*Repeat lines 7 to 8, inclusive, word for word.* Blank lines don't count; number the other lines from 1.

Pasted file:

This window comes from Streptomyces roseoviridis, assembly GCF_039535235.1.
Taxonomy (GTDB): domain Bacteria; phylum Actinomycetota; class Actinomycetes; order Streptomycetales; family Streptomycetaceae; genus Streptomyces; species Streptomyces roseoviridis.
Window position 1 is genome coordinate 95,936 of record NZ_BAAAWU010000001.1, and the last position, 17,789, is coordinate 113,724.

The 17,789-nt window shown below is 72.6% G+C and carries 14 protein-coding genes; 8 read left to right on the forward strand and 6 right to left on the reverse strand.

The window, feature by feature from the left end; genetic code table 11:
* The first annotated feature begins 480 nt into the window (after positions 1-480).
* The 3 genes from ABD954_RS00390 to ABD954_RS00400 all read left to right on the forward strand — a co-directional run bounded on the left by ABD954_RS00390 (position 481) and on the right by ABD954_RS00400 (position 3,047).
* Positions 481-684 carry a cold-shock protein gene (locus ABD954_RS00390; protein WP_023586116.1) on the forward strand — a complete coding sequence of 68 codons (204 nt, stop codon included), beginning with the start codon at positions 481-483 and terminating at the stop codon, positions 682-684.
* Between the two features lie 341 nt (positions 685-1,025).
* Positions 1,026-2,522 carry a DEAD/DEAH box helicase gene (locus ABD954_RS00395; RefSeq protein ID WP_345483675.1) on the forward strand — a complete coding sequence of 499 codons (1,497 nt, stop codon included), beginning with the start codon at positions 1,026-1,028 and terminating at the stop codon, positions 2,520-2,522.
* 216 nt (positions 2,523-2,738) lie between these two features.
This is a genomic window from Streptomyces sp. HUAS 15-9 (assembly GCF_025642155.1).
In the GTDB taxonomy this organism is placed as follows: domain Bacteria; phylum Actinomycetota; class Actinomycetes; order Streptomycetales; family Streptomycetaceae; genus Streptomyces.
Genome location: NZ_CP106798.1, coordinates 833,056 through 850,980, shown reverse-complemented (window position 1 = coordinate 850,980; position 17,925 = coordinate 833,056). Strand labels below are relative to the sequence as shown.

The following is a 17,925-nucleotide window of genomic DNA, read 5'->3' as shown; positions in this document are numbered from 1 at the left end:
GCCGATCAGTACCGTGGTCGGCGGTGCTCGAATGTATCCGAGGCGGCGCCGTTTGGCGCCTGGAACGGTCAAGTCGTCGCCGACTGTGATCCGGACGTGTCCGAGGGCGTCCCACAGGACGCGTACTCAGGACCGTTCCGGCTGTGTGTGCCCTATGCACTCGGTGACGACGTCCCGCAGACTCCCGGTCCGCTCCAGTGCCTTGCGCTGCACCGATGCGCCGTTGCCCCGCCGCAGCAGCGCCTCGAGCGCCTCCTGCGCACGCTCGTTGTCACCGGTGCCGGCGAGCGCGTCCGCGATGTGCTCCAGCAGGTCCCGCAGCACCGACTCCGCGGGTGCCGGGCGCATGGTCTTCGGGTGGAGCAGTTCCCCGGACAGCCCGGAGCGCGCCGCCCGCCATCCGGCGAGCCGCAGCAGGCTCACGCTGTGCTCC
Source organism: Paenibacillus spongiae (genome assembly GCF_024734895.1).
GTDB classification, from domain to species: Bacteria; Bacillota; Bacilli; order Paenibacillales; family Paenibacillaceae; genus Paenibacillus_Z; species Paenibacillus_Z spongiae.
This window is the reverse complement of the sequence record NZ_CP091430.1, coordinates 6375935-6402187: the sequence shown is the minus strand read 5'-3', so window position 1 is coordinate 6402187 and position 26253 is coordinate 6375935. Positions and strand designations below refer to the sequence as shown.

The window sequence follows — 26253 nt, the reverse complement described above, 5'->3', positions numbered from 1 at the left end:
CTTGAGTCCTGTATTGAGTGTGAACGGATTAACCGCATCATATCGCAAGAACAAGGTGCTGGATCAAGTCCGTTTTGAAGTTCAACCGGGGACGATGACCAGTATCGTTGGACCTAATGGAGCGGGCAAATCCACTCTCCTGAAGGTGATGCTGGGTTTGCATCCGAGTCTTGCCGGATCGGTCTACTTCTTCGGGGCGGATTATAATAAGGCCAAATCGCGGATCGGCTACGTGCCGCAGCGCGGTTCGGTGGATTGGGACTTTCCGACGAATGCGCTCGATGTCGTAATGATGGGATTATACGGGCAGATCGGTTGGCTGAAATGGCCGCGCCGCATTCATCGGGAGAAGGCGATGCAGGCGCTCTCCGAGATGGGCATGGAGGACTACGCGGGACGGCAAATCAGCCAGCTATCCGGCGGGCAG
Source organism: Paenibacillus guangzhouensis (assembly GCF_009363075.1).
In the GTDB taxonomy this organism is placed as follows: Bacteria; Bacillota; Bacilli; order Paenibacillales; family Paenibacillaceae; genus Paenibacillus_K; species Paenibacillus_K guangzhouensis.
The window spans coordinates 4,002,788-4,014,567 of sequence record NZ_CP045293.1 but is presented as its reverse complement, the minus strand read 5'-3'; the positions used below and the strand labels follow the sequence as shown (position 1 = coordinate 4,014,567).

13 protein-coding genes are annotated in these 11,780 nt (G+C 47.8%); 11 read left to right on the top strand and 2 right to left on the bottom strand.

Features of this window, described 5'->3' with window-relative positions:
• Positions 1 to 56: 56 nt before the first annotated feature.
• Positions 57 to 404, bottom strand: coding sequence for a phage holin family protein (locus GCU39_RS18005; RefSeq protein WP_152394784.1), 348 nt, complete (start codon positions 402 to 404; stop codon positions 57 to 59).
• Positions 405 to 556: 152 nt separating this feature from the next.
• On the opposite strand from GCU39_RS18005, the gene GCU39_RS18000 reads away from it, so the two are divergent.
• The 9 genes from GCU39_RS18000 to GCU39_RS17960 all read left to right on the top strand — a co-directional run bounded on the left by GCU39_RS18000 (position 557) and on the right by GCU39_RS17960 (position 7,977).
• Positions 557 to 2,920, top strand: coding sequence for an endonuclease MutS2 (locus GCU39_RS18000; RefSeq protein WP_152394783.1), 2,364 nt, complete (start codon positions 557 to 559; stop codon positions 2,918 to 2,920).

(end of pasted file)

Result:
* The 3 genes from ABD954_RS00390 to ABD954_RS00400 all read left to right on the forward strand — a co-directional run bounded on the left by ABD954_RS00390 (position 481) and on the right by ABD954_RS00400 (position 3,047).
* Positions 481-684 carry a cold-shock protein gene (locus ABD954_RS00390; protein WP_023586116.1) on the forward strand — a complete coding sequence of 68 codons (204 nt, stop codon included), beginning with the start codon at positions 481-483 and terminating at the stop codon, positions 682-684.